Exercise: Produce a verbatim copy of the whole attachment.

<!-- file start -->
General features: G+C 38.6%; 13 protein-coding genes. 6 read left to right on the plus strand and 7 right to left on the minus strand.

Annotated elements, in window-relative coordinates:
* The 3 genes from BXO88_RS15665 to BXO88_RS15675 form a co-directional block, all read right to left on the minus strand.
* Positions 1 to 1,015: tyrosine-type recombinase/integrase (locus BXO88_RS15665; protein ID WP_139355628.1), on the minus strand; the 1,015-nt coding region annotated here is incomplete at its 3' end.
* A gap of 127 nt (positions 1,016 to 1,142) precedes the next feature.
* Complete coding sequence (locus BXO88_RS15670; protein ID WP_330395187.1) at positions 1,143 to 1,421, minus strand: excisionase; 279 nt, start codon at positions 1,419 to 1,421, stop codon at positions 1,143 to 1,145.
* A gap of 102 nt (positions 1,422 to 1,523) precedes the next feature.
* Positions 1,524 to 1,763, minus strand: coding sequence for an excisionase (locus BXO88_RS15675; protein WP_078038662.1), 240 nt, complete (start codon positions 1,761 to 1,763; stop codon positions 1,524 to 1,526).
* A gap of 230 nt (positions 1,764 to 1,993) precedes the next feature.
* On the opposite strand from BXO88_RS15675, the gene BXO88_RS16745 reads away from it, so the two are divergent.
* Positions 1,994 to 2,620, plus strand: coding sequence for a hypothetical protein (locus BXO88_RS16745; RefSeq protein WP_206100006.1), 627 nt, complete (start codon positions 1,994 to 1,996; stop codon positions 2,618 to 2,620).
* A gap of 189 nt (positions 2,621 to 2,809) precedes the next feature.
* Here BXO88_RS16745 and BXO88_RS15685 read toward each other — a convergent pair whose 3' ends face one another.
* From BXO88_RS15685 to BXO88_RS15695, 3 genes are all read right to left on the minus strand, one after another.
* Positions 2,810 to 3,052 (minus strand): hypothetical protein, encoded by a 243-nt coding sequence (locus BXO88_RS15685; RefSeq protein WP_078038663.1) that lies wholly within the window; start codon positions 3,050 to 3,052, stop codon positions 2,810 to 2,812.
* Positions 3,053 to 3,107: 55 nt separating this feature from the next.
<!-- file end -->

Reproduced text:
General features: G+C 38.6%; 13 protein-coding genes. 6 read left to right on the plus strand and 7 right to left on the minus strand.

Annotated elements, in window-relative coordinates:
* The 3 genes from BXO88_RS15665 to BXO88_RS15675 form a co-directional block, all read right to left on the minus strand.
* Positions 1 to 1,015: tyrosine-type recombinase/integrase (locus BXO88_RS15665; protein ID WP_139355628.1), on the minus strand; the 1,015-nt coding region annotated here is incomplete at its 3' end.
* A gap of 127 nt (positions 1,016 to 1,142) precedes the next feature.
* Complete coding sequence (locus BXO88_RS15670; protein ID WP_330395187.1) at positions 1,143 to 1,421, minus strand: excisionase; 279 nt, start codon at positions 1,419 to 1,421, stop codon at positions 1,143 to 1,145.
* A gap of 102 nt (positions 1,422 to 1,523) precedes the next feature.
* Positions 1,524 to 1,763, minus strand: coding sequence for an excisionase (locus BXO88_RS15675; protein WP_078038662.1), 240 nt, complete (start codon positions 1,761 to 1,763; stop codon positions 1,524 to 1,526).
* A gap of 230 nt (positions 1,764 to 1,993) precedes the next feature.
* On the opposite strand from BXO88_RS15675, the gene BXO88_RS16745 reads away from it, so the two are divergent.
* Positions 1,994 to 2,620, plus strand: coding sequence for a hypothetical protein (locus BXO88_RS16745; RefSeq protein WP_206100006.1), 627 nt, complete (start codon positions 1,994 to 1,996; stop codon positions 2,618 to 2,620).
* A gap of 189 nt (positions 2,621 to 2,809) precedes the next feature.
* Here BXO88_RS16745 and BXO88_RS15685 read toward each other — a convergent pair whose 3' ends face one another.
* From BXO88_RS15685 to BXO88_RS15695, 3 genes are all read right to left on the minus strand, one after another.
* Positions 2,810 to 3,052 (minus strand): hypothetical protein, encoded by a 243-nt coding sequence (locus BXO88_RS15685; RefSeq protein WP_078038663.1) that lies wholly within the window; start codon positions 3,050 to 3,052, stop codon positions 2,810 to 2,812.
* Positions 3,053 to 3,107: 55 nt separating this feature from the next.